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Early adopter spells out Microsoft Azure’s strengths and shortcomings

Jon Brodkin | Feb. 1, 2011
Few people know Windows Azure as well as Joannes Vermorel. Here’s his take on Microsoft’s cloud platform.

Microsoft is taking customer feedback seriously and expects to keep improving Windows Azure, says Amy Barzdukas, general manager of server and tools marketing for Microsoft.

"I think that generally speaking we are very serious about taking customer feedback and continuing to iterate," she says. "We are constantly looking at the pricing models just as we are with the feature sets."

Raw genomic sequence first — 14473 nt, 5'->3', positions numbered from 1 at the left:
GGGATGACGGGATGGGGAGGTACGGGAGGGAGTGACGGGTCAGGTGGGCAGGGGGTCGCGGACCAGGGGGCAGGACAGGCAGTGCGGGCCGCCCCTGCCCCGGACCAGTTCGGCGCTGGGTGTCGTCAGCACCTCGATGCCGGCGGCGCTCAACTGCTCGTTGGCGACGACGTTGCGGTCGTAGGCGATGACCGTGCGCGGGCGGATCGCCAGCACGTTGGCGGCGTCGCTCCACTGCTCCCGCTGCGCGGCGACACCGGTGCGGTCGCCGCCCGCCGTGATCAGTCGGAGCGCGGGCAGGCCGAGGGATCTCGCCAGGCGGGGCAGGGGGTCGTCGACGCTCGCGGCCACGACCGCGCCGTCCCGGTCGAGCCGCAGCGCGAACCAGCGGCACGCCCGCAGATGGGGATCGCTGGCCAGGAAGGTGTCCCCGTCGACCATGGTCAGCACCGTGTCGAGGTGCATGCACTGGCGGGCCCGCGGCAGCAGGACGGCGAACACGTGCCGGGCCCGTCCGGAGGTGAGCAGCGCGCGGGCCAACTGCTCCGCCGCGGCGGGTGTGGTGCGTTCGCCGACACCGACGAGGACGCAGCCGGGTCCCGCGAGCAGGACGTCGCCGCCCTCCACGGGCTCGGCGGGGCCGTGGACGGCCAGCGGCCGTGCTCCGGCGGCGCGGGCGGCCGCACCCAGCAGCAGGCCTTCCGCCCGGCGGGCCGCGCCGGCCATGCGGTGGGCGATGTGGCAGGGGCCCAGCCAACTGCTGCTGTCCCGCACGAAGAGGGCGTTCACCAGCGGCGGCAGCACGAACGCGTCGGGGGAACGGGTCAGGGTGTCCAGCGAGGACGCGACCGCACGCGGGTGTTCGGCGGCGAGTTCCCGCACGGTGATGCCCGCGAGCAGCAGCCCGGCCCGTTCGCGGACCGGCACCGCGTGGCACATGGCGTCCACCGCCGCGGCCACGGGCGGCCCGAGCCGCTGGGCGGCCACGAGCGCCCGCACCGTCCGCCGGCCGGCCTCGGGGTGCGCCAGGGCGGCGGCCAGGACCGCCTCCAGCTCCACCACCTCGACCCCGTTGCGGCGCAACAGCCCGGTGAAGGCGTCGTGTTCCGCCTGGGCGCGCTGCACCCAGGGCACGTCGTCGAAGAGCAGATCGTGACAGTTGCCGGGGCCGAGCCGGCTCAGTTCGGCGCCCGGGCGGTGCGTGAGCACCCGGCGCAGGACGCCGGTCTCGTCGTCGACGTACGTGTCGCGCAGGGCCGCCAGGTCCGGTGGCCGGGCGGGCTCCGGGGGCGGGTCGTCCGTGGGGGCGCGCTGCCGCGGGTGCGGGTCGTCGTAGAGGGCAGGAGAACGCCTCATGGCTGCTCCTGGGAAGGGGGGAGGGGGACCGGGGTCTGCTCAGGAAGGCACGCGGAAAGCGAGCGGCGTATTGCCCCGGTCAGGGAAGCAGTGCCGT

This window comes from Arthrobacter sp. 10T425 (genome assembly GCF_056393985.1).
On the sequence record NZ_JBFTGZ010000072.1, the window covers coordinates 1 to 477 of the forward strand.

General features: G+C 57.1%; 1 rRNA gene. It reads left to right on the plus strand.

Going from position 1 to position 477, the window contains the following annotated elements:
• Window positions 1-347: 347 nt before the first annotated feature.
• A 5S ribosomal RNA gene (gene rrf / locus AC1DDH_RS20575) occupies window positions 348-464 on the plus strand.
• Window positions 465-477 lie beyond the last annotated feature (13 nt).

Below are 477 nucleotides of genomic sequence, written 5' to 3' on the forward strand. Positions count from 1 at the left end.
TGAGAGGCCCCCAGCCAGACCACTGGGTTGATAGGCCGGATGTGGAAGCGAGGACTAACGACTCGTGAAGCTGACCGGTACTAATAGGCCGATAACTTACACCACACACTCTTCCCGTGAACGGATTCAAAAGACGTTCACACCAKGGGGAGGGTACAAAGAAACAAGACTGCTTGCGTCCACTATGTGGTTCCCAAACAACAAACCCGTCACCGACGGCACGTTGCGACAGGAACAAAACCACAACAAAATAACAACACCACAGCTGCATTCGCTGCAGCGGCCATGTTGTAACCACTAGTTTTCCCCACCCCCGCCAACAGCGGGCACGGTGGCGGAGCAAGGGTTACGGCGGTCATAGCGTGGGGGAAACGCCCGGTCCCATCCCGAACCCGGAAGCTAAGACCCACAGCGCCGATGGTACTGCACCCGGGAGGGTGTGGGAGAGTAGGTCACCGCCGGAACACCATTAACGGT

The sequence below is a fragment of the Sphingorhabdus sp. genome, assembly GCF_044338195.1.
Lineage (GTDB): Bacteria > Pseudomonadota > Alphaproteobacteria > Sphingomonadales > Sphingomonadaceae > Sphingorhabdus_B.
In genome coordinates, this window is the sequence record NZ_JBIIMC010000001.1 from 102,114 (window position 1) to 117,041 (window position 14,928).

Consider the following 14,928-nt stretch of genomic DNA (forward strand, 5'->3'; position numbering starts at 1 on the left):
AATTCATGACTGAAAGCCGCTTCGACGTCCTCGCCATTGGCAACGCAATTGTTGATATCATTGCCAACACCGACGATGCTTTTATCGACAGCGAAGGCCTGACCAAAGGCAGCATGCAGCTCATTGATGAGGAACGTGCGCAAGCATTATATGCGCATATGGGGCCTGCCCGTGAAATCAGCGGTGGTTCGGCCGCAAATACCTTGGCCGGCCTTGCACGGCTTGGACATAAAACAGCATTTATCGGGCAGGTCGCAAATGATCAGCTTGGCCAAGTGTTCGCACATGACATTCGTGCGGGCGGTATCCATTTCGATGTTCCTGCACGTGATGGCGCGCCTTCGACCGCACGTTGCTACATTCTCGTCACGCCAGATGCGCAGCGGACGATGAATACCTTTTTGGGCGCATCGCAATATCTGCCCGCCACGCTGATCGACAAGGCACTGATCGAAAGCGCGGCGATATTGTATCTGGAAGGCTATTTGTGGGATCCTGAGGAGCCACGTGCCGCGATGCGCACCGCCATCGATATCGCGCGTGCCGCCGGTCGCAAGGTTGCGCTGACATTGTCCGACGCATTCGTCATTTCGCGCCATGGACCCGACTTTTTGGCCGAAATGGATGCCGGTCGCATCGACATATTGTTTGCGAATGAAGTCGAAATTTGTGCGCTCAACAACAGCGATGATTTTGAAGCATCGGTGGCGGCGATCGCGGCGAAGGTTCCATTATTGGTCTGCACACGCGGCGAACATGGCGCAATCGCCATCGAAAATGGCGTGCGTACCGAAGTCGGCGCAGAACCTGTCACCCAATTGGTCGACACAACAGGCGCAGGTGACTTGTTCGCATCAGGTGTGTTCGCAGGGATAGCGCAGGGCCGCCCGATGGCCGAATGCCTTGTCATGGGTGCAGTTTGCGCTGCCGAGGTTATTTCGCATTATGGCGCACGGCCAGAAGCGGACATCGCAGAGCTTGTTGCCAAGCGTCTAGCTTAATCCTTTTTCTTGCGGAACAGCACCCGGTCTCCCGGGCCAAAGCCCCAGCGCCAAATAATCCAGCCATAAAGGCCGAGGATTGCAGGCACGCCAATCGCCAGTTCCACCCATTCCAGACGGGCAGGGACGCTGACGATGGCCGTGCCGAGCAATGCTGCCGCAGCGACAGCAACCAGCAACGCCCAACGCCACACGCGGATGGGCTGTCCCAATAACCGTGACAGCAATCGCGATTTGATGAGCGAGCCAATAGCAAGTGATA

Microsoft has released numerous improvements over the first year, including the ability to host Windows Server instances, and high-performance computing capabilities.

To promote the 1-year anniversary of Azure, Microsoft is issuing a press release touting customers T-Mobile USA, Travelocity.com and Xerox (XRX). T-Mobile used Azure to create a mobile software application called Family Room, while Travelocity opted for Azure for an analysis tracking system that helps improve its website's functionality and capacity, and Xerox build its Cloud Print service on top of Azure.

"What we're seeing with these customers, is they're turning to Microsoft for speed, ease and familiarity," Barzdukas says.

 

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